I would point to the way causality is really a form of narration and narrative grouping, and tools that give definite answers in simple systems (eg physics) do not do so in complex systems, where the assumptions used to make cognitive models are suspect. We basically have a cognitive bias to project ourselves into a locus or centre of a story, and try to use that situation to extract useful information to shape our behaviour: 'I would -' 'If -' 'Should have -'
It's also widespread for the 'default' character to be male, for people, especially men, to fail to develop their empathy and understanding of the situation of people not like them - similar biases exist around being able-bodied, white, middle-class, English speaking. How few films pass the Bechedel Test is an example of evidence for this. Typically male commentators, based on culturally-reinforced assumed social dominance, decide they are the best to comment. And can't imagine the range of pressures and policing of female appearance and behaviours, because they don't experience it. If a man makes an overt display of sexuality, the meaning is totally different. There's also a major trope of maintaining patriarchal power & sway of society, as expressed by disproportionate interest in unborn children over living children, and policing female reproduction. Free female choice in who to reproduce with, is the ultimate power to shape what kind of people the future has in it, evolutionarily. The Men's Rights movement is fueled by a largely unconscious intuition of this, by people not getting chosen.
I am a big fan of Jonathan Haidt's research on moral behaviour, like his 'moral matrix' from The Righteous Mind. It highlights how physical 'purity', and analogous ideas about morality, are major motivators for the right, and part of in-group behaviours from feeling under attack. Basically fear and disgust have been the levers by which modern rightwing populism has risen. The personal manifestation of this, is harshly judging people over perceptions of purity. I visited the Hindu Akshardam temple in Delhi, and in their gallery of heroes, apart from Indira Ghandi, all the female characters were there for having resisted being raped, several for dying in the process. Through this lense, we can make sense of this, as a community and culture under attack, at risk of chaos and dissolution. This conservative policing of behaviour and 'purity' is a subconscious reaction to fear, to the sense of a hostile environment.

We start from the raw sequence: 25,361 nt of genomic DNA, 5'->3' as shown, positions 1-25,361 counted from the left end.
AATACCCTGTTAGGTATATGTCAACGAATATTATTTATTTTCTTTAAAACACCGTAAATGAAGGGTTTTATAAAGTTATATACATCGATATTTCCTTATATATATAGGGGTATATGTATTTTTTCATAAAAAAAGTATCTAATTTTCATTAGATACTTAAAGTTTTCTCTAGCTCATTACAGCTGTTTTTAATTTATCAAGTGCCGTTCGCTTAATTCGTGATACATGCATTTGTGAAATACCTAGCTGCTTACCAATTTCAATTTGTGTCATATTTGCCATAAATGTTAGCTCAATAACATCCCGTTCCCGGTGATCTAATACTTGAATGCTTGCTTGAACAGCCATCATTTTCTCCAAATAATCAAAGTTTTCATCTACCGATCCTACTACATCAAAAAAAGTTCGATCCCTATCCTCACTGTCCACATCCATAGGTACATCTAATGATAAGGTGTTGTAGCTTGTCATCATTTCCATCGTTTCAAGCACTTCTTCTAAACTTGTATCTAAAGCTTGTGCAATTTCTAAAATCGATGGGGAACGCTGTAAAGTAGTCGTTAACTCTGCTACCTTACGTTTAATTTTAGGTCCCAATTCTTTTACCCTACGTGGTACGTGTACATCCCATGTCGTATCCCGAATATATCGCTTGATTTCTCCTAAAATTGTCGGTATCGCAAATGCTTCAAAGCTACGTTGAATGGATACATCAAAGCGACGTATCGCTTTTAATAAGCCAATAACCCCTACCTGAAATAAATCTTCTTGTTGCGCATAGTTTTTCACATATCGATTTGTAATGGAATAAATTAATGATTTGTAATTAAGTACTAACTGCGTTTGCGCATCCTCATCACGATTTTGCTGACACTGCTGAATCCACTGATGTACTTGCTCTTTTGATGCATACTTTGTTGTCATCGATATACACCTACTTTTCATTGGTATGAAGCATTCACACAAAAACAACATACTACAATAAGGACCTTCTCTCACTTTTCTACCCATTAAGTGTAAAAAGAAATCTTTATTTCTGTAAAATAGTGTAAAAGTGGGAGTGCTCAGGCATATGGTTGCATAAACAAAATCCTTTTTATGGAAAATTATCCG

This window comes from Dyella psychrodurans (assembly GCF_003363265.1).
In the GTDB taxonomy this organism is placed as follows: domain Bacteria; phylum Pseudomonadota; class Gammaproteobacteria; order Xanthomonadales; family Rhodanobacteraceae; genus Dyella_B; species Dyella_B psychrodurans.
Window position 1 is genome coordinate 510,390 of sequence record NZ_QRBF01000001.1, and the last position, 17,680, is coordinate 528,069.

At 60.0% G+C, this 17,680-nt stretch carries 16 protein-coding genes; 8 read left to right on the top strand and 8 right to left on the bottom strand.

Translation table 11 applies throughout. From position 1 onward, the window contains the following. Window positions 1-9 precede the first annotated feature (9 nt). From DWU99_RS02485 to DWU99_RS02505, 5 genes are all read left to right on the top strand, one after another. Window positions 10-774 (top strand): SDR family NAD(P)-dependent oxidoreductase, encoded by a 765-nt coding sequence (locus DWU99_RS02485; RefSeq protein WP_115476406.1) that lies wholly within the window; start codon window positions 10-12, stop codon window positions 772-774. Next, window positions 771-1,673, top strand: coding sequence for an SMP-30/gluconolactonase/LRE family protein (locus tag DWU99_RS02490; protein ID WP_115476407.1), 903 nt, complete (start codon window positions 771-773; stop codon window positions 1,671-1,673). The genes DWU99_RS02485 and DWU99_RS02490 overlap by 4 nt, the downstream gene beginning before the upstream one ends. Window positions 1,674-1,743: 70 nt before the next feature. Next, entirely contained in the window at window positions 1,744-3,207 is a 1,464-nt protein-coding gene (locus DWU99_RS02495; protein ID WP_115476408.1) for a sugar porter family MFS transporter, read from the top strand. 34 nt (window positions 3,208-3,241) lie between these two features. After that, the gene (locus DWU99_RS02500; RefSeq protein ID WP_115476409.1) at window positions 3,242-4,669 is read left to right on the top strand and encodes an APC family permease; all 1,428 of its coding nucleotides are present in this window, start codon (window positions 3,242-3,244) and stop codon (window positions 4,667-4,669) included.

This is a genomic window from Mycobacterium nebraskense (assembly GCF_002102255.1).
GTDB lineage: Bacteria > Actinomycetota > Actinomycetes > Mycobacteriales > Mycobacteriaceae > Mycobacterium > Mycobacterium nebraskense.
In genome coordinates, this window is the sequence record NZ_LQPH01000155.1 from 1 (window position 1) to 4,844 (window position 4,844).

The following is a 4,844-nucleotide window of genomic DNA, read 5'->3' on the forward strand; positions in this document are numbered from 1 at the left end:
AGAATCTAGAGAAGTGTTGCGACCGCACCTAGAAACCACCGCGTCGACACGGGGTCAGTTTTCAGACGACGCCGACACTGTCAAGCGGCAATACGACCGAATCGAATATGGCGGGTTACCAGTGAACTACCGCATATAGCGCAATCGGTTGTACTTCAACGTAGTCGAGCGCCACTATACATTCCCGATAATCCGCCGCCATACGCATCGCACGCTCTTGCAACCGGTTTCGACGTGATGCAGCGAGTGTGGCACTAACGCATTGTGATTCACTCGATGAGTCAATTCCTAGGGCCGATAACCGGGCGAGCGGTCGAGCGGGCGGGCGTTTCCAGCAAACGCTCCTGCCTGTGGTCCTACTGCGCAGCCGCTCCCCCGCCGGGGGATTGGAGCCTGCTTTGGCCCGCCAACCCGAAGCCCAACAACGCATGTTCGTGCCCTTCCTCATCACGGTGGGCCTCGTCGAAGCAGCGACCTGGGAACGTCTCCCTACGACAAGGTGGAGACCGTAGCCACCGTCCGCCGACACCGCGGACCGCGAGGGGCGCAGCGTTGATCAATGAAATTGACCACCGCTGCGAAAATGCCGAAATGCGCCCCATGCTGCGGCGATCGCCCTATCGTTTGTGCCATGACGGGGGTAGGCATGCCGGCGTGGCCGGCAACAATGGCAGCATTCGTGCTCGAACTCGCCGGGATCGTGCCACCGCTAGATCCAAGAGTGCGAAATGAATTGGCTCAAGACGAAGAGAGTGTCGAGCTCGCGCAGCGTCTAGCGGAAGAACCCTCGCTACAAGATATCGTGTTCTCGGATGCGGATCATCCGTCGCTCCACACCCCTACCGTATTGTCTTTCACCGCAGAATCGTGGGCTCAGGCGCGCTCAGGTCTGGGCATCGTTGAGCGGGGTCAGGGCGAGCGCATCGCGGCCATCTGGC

We can use this picture to understand how social tools have helped ease these fears in the past, and decreased the risks of violent extremists, and their demagogues. Habeus corpus, separation of powers, strong institutions with powrrs of oversight, local democracy the right to protest and to free speech. Durkheim identified the holding sacred of values as binding together moral communities, that this is the defining universal of what has been called religion. I like James C Scott's resurrection of the word metis for the hard-won craft of how to live well together, that has been challenged by the rapidity of social change.
I don't think we should tolerate victim blaming. But research on changing people's minds says find shared values first, and appeal positively to them, rather than attack ideas people may feel to be part of their identity. Challenge people to imagine the situations of others, to expand their awareness and empathy. Notice how asserting certain things is for social bonding and delineation, often within and between dysfunctional groups that are not fun, but people will choose over no group - see the women on the right victim-blaming, or harshly judging other women's outfits, makeup, or bodies - it's a proxy for policing behaviour, self-expression, and assertiveness. Rightwing people are far more likely to use these, attacking appearance, disabilities, weakness, and 'purity' (see Pizzagate).